IRS has issued a fact sheet that highlights some of the new rules and limitations for depreciation and expensing under the Tax Cuts and Jobs Act (TCJA; P.L. 115-97, 12/22/2017).
Increased expensing amounts. A taxpayer may elect to expense the cost of any Code Sec. 179 property (see below) and deduct it in the year the property is placed in service. The TCJA increased the maximum deduction from $500,000 to $1 million, and increased the phase-out threshold from $2 million to $2.5 million, effective for property placed in service in tax years beginning after 2017.
The TCJA also expanded the definition of Code Sec. 179 property, also effective for property placed in service in tax years beginning after 2017, to allow taxpayers to elect to include the following improvements made to nonresidential real property after the date when the property was first placed in service:
Qualified improvement property, which means any improvement to a building’s interior, except improvements attributable to the enlargement of the building, any elevator or escalator, or the internal structural framework of the building.
Roofs, HVAC, fire protection systems, alarm systems and security systems.
First-year bonus depreciation. The TCJA increased the bonus depreciation percentage from 50% to 100% for qualified property acquired and placed in service after Sept. 27, 2017, and before Jan. 1, 2023 (Jan. 1, 2024 for certain aircraft and property with longer production periods). The bonus depreciation percentage for qualified property that a taxpayer acquired before Sept. 28, 2017, and placed in service before Jan. 1, 2018, remains at 50%.
The definition of property eligible for 100% bonus depreciation was expanded to include used qualified property acquired and placed in service after Sept. 27, 2017 if: (i) the taxpayer didn’t use the property at any time before acquiring it, or acquire the property from a related party or component member of a controlled group of corporations; (ii) the taxpayer’s basis of the used property is not figured in whole or in part by reference to the adjusted basis of the property in the hands of the seller or transferor, and is not figured under the provision for deciding basis of property acquired from a decedent. Also, the cost of the used qualified property eligible for bonus depreciation doesn’t include any carryover basis of the property e.g., in a like-kind exchange or involuntary conversation.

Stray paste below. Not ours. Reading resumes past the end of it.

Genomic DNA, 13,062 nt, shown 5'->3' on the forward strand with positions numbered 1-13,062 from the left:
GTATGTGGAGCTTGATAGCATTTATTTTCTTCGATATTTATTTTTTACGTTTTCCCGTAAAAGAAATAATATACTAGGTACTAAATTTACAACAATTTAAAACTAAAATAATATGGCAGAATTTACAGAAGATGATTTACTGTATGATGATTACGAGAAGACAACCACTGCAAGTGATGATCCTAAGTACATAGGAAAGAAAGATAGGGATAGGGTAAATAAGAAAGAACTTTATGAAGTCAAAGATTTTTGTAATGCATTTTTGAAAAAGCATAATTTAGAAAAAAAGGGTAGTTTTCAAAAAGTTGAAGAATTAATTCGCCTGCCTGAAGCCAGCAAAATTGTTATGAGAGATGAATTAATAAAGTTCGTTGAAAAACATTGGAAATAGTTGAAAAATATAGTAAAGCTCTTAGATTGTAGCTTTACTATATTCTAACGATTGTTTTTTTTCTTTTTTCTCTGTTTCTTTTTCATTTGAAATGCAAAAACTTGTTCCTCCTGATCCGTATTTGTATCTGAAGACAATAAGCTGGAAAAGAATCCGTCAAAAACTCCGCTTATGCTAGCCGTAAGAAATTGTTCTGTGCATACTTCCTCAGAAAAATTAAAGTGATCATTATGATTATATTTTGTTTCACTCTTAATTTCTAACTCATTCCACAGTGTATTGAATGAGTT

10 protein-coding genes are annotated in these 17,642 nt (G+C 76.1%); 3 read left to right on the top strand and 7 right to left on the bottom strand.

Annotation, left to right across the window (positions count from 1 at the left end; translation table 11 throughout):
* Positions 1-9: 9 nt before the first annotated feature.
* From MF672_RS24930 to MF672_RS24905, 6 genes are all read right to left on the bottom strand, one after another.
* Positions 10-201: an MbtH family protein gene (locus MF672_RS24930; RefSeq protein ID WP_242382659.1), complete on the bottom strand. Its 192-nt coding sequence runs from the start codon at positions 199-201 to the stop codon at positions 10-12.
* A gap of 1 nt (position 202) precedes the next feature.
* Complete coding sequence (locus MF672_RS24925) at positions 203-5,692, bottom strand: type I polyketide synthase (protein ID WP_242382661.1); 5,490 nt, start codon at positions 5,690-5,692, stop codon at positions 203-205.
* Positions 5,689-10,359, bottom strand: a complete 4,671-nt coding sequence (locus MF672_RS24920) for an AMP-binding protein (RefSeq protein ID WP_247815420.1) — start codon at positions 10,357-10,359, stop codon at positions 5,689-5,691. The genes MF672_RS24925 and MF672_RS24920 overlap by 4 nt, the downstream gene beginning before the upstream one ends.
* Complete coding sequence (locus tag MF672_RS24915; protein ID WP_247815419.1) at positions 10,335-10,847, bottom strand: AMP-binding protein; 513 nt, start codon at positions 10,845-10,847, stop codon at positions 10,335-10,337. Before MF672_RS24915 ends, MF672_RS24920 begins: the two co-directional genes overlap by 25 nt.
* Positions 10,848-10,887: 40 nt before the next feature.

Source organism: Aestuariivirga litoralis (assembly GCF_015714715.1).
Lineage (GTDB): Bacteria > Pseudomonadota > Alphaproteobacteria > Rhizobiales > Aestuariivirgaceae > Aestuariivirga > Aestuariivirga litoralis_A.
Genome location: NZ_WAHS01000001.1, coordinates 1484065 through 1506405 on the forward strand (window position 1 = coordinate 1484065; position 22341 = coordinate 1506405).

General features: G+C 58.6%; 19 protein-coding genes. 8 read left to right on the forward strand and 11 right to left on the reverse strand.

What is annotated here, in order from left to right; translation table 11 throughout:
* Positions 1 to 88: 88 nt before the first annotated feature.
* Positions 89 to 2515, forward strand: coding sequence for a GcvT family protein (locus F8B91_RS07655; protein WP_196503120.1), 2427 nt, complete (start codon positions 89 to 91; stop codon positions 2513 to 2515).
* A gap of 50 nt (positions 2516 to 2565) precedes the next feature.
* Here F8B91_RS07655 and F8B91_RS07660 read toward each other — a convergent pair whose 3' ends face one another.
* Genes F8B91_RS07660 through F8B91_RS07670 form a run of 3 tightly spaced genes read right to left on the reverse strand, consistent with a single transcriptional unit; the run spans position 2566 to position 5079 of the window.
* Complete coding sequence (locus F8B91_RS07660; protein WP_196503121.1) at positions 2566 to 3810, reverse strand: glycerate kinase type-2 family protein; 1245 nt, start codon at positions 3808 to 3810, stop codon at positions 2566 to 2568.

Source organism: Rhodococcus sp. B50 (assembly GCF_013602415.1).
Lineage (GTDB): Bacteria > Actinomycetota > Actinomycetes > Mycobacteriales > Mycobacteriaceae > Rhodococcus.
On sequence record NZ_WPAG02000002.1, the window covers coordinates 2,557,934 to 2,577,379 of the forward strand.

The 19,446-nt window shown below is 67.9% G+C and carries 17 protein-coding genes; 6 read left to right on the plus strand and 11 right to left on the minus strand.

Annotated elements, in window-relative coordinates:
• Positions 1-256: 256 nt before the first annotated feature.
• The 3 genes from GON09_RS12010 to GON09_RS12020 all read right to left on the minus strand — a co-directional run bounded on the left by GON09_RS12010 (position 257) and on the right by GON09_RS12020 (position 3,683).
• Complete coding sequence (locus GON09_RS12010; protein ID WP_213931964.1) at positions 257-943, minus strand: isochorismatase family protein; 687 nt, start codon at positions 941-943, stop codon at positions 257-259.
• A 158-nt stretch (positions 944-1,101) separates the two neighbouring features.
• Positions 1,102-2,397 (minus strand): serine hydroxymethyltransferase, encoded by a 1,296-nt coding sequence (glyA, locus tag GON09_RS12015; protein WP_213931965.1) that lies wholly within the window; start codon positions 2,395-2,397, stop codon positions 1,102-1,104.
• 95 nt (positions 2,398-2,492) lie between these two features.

The new law added qualified film, television and live theatrical productions as types of qualified property that are eligible for 100% bonus depreciation, effective for property acquired and placed in service after Sept. 27, 2017. Under the TCJA, certain types of property are not “qualified property” eligible for bonus depreciation, including most public utility property and any property used in a trade or business that has floor-plan financing.
Luxury auto limits. The TCJA changed depreciation limits for passenger vehicles placed in service after Dec. 31, 2017. If the taxpayer doesn’t claim bonus depreciation, the greatest allowable depreciation deduction is: $10,000 for the first year, $16,000 for the second year, $9,600 for the third year, and $5,760 for each later tax year in the recovery period.
On the other hand, if a taxpayer claims 100% bonus depreciation, the greatest allowable depreciation deduction is: $18,000 for the first year, $16,000 for the second year, $9,600 for the third year, and $5,760 for each later tax year in the recovery period.
Limits on personal use property. For property placed in service after 2017, the TCJA removed computer or peripheral equipment from the category of “listed property” subject to restrictive limits on depreciation and expensing deductions.
Farm property. The TCJA shortened the recovery period for machinery and equipment used in a farming business from seven to five years (but excluding grain bins, cotton ginning assets, fences or other land improvements). The original use of the property must occur after 2017, and the shortened recovery period is effective for property placed in service after 2017. Also, property used in a farming business and placed in service after 2017, is not required to use the 150% declining balance method, except for 15-year or 20-year property.
Recovery period—real property. For property placed in service after 2017, the TCJA shortened the alternative depreciation system (ADS) recovery period for residential rental property from 40 years to 30 years. Also under the TCJA, qualified leasehold improvement property, qualified restaurant property and qualified retail improvement property are no longer separately defined and given a special 15-year recovery period.
Under the TCJA a real property trade or business electing out of the interest deduction limit under Code Sec. 163(j) must use the ADS to depreciate any of its nonresidential real property, residential rental property, and qualified improvement property, effective for tax years beginning after 2017.
Use of ADS for farm businesses. Farming businesses that elect out of the interest deduction limit must use the alternate depreciation system (ADS) to depreciate any property with a recovery period of 10 years or more, such as single purpose agricultural or horticultural structures, trees or vines bearing fruit or nuts, farm buildings and certain land improvements, effective for tax years beginning after 2017.